Deputy mayor nearly stepped aside over misunderstanding

Deputy Mayor Tom Campbell (left) said a misunderstanding with Mayor Nobby Clark was cleared up...
Deputy Mayor Tom Campbell (left) said a misunderstanding with Mayor Nobby Clark was cleared up within a few hours. PHOTO: ODT FILES
Invercargill deputy mayor Tom Campbell has confirmed he almost stepped aside from his role over a misunderstanding with Mayor Nobby Clark. 

The incident involved an email sent by the mayor which talked about an investigation into a combined Three Waters entity for Otago and Southland.

Campbell said his position was well-known that he opposed the idea of a combined entity with the other region because of how large it would be.

“I think Invercargill will suffer from being too far away from the centre," he said.

"My view is that we need a Southland entity.”

The incident was cleared up within a few hours once Campbell realised he had misunderstood Clark.

“I replied to him that I thought that if he was going to pursue that, then it was inappropriate for me to be deputy mayor because he knew that I opposed it.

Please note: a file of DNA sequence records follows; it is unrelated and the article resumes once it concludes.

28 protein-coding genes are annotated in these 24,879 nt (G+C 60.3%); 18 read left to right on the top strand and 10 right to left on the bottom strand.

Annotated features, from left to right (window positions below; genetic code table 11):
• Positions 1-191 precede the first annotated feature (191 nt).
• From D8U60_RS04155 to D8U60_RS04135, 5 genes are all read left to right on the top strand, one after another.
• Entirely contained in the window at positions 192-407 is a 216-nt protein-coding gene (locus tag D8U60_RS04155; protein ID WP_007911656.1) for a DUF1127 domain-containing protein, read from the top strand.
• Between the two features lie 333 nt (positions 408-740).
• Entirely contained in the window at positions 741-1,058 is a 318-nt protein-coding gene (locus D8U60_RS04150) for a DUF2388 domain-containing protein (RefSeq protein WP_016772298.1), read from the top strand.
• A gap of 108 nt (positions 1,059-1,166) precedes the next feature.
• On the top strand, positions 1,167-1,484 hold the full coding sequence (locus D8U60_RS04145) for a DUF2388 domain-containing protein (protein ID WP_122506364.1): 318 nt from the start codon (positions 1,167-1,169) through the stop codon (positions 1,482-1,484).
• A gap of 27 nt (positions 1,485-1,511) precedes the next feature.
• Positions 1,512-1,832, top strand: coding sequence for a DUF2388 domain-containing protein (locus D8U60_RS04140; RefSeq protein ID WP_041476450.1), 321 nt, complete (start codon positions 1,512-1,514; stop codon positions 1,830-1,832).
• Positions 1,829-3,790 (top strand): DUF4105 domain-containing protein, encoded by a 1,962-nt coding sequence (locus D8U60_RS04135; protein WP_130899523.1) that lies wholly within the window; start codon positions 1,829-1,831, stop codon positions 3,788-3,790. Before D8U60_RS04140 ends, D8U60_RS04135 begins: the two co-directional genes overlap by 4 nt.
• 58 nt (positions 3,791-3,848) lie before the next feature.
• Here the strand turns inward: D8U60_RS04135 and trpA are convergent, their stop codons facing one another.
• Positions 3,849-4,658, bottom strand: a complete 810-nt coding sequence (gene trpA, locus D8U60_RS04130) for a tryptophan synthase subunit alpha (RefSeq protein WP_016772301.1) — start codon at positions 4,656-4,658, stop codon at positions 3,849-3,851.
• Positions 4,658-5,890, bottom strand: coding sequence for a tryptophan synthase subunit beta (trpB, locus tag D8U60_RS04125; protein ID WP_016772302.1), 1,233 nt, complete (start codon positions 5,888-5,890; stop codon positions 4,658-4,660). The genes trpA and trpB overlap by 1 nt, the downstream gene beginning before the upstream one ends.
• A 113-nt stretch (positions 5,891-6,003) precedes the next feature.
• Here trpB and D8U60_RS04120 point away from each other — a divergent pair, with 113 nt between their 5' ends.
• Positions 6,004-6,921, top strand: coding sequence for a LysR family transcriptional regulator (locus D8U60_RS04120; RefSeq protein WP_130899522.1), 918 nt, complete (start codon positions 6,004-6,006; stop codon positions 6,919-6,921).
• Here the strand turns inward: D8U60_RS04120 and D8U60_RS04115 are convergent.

“He sent me an email back saying ‘No, look you’ve misunderstood, basically. It’s only an investigation that I’m doing’.”

Campbell said the mayor told him the option of a stand-alone Southland entity was also being investigated.

He said there must be a “mole” in the council who was sharing what was happening.

Local Democracy Reporting approached Clark but was told he did not wish to comment further.

In February this year, Clark was broadly supportive about where the government landed in replacing controversial Three Waters legislation.

He said he would oppose a scheme where Invercargill might be asked to sacrifice for "the greater regional good".

Under the previous Labour government's plans, the Affordable Water Reforms - earlier called Three Waters - would have created new water entities responsible for water assets.

The coalition government repealed those water reforms in February this year and is developing new water reform policy called Local Water Done Well.

An advisory board will work on replacement legislation, which would allow neighbouring councils to voluntarily band together to form council-controlled organisations. 

- By Matthew Rosenberg
Local Democracy reporter 

LDR is local body journalism co-funded by RNZ and NZ On Air